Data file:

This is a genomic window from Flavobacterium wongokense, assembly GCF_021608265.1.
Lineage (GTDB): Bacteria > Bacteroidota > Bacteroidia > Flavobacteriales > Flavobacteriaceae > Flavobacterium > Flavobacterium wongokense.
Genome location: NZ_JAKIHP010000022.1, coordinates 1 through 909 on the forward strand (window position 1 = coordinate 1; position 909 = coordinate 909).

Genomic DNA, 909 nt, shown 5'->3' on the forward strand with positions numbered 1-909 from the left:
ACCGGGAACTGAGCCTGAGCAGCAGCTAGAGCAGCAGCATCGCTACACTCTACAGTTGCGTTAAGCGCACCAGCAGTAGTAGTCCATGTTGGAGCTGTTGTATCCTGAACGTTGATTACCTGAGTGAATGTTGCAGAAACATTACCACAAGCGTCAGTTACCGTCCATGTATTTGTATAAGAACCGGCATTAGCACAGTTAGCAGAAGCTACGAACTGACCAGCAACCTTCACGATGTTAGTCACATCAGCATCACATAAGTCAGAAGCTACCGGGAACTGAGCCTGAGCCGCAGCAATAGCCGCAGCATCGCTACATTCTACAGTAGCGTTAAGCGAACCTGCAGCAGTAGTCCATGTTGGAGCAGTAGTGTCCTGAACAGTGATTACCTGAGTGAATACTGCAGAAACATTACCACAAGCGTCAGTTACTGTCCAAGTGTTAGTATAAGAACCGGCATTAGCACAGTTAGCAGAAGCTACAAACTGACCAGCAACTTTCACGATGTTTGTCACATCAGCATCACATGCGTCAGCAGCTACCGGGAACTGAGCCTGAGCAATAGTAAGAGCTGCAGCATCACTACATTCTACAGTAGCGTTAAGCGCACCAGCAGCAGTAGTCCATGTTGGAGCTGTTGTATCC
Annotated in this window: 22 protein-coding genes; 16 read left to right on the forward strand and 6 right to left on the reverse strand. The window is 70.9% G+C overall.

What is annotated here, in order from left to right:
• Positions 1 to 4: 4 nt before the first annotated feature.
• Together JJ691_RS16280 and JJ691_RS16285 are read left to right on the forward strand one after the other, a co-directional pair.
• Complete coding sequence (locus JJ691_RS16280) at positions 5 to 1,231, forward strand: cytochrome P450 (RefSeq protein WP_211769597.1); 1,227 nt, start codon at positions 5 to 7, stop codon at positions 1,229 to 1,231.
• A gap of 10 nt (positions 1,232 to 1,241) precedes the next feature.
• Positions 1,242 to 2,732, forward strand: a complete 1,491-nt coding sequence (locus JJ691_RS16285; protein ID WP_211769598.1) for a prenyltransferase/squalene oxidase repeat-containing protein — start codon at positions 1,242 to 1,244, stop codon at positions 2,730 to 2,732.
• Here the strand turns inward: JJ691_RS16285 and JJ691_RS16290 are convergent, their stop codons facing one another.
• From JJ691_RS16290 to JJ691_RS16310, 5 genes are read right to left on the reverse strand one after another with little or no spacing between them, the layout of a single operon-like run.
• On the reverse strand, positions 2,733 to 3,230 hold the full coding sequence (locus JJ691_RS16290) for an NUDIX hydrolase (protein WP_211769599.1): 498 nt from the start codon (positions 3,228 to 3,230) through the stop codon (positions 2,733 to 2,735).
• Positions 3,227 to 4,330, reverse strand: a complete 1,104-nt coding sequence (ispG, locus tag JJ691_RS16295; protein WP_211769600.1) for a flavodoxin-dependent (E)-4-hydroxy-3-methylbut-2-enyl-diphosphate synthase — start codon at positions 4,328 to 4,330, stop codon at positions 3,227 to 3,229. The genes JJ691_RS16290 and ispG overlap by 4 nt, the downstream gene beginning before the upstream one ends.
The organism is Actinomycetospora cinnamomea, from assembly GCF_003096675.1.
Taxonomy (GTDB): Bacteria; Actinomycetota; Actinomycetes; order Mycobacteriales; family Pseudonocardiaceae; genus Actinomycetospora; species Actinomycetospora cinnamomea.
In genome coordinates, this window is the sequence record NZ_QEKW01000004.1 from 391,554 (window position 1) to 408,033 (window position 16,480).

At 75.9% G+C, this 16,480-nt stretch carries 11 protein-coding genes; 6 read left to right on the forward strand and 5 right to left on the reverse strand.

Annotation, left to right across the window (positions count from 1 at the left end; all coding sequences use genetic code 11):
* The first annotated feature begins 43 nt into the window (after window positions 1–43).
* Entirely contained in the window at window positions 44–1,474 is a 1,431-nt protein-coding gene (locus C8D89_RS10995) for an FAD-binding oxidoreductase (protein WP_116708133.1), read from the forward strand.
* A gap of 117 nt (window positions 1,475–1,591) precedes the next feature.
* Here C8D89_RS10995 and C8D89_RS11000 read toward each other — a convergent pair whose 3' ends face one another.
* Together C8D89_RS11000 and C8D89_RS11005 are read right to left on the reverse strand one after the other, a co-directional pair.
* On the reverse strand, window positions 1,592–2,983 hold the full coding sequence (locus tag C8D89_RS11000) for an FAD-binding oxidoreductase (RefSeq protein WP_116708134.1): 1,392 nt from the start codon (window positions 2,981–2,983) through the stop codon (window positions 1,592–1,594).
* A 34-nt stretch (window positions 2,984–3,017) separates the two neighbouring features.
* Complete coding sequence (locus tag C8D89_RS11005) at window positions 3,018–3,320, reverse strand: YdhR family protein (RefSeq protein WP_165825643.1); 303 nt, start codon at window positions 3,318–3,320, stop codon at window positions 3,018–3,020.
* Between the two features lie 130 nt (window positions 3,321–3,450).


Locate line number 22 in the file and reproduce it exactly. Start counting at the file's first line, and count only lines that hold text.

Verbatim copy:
* The first annotated feature begins 43 nt into the window (after window positions 1–43).